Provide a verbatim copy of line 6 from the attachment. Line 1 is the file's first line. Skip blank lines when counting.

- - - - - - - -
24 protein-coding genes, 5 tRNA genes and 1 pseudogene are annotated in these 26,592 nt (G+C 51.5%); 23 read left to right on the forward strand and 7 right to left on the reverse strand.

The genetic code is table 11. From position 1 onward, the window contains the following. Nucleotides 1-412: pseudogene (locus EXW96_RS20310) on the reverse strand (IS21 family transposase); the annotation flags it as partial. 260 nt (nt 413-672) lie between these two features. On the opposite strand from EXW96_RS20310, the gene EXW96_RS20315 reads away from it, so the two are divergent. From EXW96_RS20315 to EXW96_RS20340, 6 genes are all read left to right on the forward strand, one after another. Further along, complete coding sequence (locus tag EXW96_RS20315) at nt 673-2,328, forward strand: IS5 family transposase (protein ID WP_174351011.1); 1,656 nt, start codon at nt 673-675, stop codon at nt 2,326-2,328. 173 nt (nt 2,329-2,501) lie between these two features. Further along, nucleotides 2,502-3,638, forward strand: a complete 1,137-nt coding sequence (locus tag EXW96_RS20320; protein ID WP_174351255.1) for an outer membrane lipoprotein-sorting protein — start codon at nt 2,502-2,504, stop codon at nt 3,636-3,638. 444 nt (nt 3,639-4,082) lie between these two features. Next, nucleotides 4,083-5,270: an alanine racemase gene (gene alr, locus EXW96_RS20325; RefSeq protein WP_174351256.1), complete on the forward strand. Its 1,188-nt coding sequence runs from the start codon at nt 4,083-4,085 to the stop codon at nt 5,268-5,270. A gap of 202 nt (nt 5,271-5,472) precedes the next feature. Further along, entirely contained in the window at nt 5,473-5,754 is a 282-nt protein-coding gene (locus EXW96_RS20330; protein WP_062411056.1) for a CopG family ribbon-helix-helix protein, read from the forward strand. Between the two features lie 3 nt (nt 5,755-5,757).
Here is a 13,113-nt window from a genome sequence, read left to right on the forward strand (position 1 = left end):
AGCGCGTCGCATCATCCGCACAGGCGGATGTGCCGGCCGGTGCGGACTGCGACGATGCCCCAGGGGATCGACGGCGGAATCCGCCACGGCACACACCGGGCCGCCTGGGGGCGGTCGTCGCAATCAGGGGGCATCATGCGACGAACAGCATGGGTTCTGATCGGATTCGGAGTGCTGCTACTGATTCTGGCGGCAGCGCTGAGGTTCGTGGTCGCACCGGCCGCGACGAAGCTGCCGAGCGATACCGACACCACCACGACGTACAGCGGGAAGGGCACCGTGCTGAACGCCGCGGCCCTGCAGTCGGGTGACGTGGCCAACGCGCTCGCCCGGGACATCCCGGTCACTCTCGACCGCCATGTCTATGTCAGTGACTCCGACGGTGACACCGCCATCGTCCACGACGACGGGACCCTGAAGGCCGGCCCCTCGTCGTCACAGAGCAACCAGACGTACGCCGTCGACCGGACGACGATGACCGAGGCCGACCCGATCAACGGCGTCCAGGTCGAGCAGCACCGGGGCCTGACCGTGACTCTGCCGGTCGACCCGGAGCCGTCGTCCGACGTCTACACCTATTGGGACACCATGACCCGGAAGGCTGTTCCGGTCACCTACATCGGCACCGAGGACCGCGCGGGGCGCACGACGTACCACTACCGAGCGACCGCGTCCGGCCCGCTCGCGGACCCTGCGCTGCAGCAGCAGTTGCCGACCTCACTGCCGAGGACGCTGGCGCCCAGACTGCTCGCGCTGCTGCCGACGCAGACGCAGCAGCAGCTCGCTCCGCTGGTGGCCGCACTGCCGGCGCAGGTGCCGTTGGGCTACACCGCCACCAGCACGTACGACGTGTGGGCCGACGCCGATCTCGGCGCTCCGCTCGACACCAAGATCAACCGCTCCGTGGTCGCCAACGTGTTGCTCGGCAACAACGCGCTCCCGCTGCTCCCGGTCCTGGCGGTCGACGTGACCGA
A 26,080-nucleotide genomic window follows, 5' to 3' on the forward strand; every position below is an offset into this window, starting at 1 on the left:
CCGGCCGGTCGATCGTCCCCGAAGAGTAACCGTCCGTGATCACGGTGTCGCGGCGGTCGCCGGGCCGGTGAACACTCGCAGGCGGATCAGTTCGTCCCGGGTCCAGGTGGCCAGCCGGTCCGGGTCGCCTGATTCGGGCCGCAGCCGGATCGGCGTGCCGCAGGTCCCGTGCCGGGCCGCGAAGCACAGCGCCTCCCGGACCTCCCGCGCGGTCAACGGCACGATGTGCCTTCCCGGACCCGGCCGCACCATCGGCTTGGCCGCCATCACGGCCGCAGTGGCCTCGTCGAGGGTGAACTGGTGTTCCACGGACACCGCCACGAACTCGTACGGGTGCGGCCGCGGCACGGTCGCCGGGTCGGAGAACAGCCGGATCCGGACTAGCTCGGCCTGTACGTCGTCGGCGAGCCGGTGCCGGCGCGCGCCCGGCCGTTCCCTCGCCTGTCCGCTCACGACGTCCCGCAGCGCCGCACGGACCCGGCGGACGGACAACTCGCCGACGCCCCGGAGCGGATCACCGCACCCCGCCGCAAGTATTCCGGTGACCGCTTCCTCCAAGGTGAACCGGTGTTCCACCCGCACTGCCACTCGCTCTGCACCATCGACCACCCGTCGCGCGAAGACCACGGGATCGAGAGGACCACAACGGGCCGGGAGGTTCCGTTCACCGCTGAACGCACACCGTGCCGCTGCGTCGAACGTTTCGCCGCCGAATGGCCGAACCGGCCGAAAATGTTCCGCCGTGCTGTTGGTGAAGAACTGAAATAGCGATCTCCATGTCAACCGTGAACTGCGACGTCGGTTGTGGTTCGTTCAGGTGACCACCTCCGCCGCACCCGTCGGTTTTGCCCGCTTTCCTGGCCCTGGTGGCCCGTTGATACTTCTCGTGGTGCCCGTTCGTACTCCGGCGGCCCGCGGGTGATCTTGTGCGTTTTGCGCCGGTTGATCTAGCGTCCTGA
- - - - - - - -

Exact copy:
CCGGCCGGTCGATCGTCCCCGAAGAGTAACCGTCCGTGATCACGGTGTCGCGGCGGTCGCCGGGCCGGTGAACACTCGCAGGCGGATCAGTTCGTCCCGGGTCCAGGTGGCCAGCCGGTCCGGGTCGCCTGATTCGGGCCGCAGCCGGATCGGCGTGCCGCAGGTCCCGTGCCGGGCCGCGAAGCACAGCGCCTCCCGGACCTCCCGCGCGGTCAACGGCACGATGTGCCTTCCCGGACCCGGCCGCACCATCGGCTTGGCCGCCATCACGGCCGCAGTGGCCTCGTCGAGGGTGAACTGGTGTTCCACGGACACCGCCACGAACTCGTACGGGTGCGGCCGCGGCACGGTCGCCGGGTCGGAGAACAGCCGGATCCGGACTAGCTCGGCCTGTACGTCGTCGGCGAGCCGGTGCCGGCGCGCGCCCGGCCGTTCCCTCGCCTGTCCGCTCACGACGTCCCGCAGCGCCGCACGGACCCGGCGGACGGACAACTCGCCGACGCCCCGGAGCGGATCACCGCACCCCGCCGCAAGTATTCCGGTGACCGCTTCCTCCAAGGTGAACCGGTGTTCCACCCGCACTGCCACTCGCTCTGCACCATCGACCACCCGTCGCGCGAAGACCACGGGATCGAGAGGACCACAACGGGCCGGGAGGTTCCGTTCACCGCTGAACGCACACCGTGCCGCTGCGTCGAACGTTTCGCCGCCGAATGGCCGAACCGGCCGAAAATGTTCCGCCGTGCTGTTGGTGAAGAACTGAAATAGCGATCTCCATGTCAACCGTGAACTGCGACGTCGGTTGTGGTTCGTTCAGGTGACCACCTCCGCCGCACCCGTCGGTTTTGCCCGCTTTCCTGGCCCTGGTGGCCCGTTGATACTTCTCGTGGTGCCCGTTCGTACTCCGGCGGCCCGCGGGTGATCTTGTGCGTTTTGCGCCGGTTGATCTAGCGTCCTGA